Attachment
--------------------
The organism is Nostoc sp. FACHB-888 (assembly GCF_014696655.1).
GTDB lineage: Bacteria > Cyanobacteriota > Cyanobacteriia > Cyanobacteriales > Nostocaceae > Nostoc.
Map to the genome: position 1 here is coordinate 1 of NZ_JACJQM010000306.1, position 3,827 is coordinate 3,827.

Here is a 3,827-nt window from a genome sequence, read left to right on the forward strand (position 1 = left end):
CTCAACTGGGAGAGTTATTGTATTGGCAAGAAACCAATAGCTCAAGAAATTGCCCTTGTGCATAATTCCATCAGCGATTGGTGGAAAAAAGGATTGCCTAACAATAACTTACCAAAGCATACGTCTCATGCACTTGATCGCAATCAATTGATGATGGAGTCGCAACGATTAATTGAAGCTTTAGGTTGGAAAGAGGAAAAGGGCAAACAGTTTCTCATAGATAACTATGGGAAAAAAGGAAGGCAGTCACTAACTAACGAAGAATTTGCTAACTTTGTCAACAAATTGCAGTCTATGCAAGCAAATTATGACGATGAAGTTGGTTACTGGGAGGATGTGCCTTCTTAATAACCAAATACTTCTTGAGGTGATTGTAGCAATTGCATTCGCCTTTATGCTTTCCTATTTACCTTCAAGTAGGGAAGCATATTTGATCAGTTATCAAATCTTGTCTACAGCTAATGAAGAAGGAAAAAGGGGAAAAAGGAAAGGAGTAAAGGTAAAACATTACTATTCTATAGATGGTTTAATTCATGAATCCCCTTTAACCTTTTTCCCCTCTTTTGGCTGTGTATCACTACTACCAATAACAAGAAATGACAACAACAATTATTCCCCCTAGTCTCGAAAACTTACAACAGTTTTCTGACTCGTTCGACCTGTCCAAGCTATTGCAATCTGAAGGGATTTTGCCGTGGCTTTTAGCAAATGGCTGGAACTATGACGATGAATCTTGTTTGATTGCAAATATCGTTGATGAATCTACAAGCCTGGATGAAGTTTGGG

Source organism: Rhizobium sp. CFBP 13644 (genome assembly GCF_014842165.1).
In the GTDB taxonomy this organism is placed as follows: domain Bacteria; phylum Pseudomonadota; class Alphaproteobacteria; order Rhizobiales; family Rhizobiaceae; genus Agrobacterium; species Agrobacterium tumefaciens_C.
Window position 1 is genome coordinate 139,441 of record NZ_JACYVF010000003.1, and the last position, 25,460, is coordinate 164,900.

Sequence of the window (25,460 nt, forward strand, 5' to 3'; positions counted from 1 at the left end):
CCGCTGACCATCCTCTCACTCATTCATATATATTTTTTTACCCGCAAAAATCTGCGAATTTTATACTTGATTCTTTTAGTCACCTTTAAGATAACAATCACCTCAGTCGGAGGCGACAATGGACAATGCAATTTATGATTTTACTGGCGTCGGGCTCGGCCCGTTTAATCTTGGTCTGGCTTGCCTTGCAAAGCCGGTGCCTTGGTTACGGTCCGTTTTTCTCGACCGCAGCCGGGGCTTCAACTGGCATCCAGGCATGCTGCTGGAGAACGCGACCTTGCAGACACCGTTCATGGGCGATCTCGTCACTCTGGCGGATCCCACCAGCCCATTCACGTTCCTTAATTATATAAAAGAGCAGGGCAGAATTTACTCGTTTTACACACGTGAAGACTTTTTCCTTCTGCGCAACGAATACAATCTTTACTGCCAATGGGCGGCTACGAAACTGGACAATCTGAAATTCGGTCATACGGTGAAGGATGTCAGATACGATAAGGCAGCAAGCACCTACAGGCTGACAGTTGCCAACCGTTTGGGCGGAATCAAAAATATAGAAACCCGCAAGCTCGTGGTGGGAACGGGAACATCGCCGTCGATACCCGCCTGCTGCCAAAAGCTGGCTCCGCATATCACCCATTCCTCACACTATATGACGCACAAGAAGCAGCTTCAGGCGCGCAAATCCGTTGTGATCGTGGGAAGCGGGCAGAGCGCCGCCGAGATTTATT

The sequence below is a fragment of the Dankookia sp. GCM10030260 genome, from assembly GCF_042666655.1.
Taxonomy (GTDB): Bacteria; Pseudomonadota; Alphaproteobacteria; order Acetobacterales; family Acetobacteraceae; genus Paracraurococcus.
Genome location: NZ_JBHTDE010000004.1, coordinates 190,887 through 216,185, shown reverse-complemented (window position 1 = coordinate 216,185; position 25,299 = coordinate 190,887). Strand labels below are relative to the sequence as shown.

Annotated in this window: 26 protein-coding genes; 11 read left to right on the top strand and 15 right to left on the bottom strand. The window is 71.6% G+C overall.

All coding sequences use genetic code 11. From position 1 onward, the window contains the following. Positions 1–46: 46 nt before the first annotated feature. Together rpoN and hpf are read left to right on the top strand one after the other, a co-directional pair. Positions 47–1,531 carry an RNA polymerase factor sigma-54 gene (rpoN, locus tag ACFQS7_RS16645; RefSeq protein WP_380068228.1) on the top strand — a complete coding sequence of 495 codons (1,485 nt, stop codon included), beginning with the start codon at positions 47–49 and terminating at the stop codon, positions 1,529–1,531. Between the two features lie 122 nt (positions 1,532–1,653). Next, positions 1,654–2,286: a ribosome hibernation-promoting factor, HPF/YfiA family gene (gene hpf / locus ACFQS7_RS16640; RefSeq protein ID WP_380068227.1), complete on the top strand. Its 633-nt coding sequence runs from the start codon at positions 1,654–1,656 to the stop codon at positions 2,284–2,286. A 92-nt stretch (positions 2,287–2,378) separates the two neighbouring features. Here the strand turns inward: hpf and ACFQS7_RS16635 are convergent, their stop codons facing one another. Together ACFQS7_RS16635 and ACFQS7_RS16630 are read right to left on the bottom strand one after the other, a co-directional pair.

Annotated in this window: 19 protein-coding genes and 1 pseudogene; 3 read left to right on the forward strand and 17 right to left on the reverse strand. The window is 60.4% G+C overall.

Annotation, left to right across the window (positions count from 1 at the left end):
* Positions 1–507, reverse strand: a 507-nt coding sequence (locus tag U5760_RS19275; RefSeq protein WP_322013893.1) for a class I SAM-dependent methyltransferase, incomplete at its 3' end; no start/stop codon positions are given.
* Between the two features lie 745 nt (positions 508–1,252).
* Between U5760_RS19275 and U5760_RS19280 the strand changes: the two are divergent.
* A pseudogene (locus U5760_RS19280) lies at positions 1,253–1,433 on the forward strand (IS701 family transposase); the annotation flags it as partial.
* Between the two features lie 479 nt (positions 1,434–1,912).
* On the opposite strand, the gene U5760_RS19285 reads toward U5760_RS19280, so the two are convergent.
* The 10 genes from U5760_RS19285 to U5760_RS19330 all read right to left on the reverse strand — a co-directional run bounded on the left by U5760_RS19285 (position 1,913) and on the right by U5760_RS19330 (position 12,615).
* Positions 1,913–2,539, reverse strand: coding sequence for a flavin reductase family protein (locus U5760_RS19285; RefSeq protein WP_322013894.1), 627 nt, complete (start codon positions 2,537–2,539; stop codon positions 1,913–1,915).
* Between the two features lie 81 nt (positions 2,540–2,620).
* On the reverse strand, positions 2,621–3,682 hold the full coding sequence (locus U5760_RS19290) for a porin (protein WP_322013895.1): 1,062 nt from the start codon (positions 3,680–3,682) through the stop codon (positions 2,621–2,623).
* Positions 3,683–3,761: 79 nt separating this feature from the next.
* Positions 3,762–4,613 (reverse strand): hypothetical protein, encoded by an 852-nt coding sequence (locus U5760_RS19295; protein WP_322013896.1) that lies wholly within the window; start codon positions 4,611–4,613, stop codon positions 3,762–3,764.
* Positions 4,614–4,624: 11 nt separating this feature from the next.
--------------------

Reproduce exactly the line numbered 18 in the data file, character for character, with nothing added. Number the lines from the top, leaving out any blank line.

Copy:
* Positions 1–507, reverse strand: a 507-nt coding sequence (locus tag U5760_RS19275; RefSeq protein WP_322013893.1) for a class I SAM-dependent methyltransferase, incomplete at its 3' end; no start/stop codon positions are given.